All About Breast Surgery – Get To Know From Dr Bertha Woon


In our previous interview with Dr Bertha Woon, she discussed in detail about Endoscopy. Today, she talks to us in finer detail about the work that is very close to her heart, her specialty - Breast Conservation Surgery. Let us hear all about it. 

GetDoc: What is Breast Surgery? What are the services you offer under this category?

Dr Bertha: Breast surgery is any surgery to remove abnormalities in the breast. These include (non-exhaustive):
a) removal of breast lumps, complicated cysts, intraduct papillomas,
b) surgery for breast cancer
c) mastectomy and axillary clearance
d) skin sparing or nipple sparing mastectomy and axillary clearance with immediate reconstruction
e) breast conservation surgery, where only the tumour with a margin is removed
f) breast conservation surgery with oncoplastic surgery.
g) removal of accessory breasts (extra breasts)
h) prophylactic mastectomy for BRCA1/2 positive patients
i) drainage of breast abscesses
j) stereotactic guided mammotome biopsies of mammographic abnormalities (i.e. microcalcifications)
k) hookwire localization excision biopsies of breast abnormalities
l) axillary lymph node clearance, or axillary lymph node sampling or sentinel lymph node biopsy
m) microdochectomy (removal of diseased breast ducts)

GetDoc: Who must/can undergo Breast Surgery?

Dr Bertha: People who have abnormalities in the breast that have to be removed, because physical examination, imaging or biopsy has shown that the abnormality is suspicious.

GetDoc: Why is Breast Conservation important?

Dr Bertha: It is important so that the patient concerned has a faster recovery, better cosmesis, and less morbidity.

GetDoc: How does Breast Conservation surgery affect the confidence of the patient?

Dr Bertha: It is good for their body image and in most cases results in patients not requiring to change their wardrobe. The scars are usually minimal and, where possible, hidden within existing skin creases or at the periareolar region.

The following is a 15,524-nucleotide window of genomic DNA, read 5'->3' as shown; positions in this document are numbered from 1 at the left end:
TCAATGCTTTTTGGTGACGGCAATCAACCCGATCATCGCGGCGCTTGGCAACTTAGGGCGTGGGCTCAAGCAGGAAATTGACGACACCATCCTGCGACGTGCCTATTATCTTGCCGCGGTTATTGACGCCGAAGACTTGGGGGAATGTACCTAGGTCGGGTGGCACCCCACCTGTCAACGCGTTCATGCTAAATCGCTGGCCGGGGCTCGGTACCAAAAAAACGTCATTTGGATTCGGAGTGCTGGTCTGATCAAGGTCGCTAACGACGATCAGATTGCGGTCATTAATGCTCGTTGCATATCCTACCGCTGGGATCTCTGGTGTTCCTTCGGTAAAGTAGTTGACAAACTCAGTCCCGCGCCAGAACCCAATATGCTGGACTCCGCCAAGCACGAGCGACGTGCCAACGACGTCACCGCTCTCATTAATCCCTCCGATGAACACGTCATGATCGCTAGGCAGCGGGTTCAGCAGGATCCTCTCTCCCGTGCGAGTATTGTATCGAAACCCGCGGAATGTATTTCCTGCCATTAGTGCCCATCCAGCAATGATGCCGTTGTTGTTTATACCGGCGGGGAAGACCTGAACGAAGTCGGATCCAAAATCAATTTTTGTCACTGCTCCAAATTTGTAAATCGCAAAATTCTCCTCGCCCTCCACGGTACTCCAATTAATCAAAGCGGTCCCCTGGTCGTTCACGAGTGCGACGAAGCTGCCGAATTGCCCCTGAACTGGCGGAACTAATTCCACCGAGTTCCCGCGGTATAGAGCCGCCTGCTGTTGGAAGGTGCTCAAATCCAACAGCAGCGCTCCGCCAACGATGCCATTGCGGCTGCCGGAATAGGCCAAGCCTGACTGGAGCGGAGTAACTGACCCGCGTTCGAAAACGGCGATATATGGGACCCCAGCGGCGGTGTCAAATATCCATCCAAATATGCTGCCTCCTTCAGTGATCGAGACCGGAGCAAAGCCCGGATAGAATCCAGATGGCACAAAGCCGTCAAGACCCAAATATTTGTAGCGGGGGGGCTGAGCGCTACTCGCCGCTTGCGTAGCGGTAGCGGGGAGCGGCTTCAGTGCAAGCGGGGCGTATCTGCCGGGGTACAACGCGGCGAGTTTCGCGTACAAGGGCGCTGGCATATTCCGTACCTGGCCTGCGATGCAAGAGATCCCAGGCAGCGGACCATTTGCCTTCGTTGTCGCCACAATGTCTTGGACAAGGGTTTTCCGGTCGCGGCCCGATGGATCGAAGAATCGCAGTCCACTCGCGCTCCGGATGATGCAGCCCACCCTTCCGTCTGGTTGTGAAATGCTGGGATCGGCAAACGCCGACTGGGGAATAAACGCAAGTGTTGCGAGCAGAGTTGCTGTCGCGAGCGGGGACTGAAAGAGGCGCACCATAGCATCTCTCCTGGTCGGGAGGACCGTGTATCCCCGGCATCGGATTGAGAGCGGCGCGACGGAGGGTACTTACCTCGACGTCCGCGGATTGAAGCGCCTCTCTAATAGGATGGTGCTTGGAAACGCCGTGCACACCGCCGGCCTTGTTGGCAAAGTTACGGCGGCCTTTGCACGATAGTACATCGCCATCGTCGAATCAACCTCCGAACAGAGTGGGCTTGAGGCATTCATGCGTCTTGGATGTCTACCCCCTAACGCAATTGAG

GetDoc: What are the procedures that can be done in clinic setting?

Dr Bertha: Some of the procedures that can be done under clinic setting include:
1. Bedside Ultrasound
2. Aspiration (either freehand or ultrasound-guided) of symptomatic cysts,
3. Fine needle aspiration cytology of lumps and cysts or cancer for investigations. We have an in-house cytology technologist who stains the specimen on the spot and stains it so we can see under the microscope whether there is adequate sample for the pathologist to make a diagnosis. The final diagnosis takes about a week or less because the specimen needs to be reviewed under higher magnification in the laboratory.
4. Aspiration and Drainage of breast abscesses
5. Nipple smears for nipple discharge
6. Trucut biopsies of breast cancer for histopathology examination,
7. Insertion of clips into cancer masses after two cycles or so of neoadjuvant chemotherapy so that the location of the original tumour can be ascertained during surgery, especially when chemotherapy has caused most of the cancer to go into remission
8. Wound dressings
9. Blood tests
10. Gene testing for BRCA1/2 or others where necessary

GetDoc: Are there any risks and complications for breast surgery?

Dr Bertha: These would be the usual risks and complications of breast surgery. Specifically for breast surgery, we follow the standard proforma from the College of Surgeons Singapore. All patients requiring surgery will be given the proforma specific to their case.

GetDoc: Does the patient receive counselling before they undergo surgery?

Dr Bertha: Yes. The counselling is patient-specific.

GetDoc: What is the recovery time?

Dr Bertha: It depends on what the surgery is, the patient’s baseline fitness, and what kind of activities the patient usually engages in. Usually for a simple breast lump, I would prescribe a week's rest. For breast conservation surgery, I recommend about 3 weeks rest and for major surgery with reconstruction, it would take about a month.

GetDoc: Is breast surgery applicable only for women?

Dr Bertha: No. Men may develop gynecomastia (colloquially known as man boobs or moobs) due to a variety of reasons and may need to see a breast surgeon. This is because sometimes, gynecomastia appears in men who have testicular cancer. Rarely, men can also develop breast cancer if they have a very strong family history of breast cancer.

There you have it, we hope this Q & A has answered your doubts and queries about Breast Surgery. For further information on this topic or to fix an appointment with Dr Bertha, click this

Hridya Anand

by Hridya Anand

A biochemist by education who could never put what she studied to good use, finally found GetDoc as a medium to do what she loved - bring information to people using a forum that is dedicated to all things medical. View all articles by Hridya Anand.


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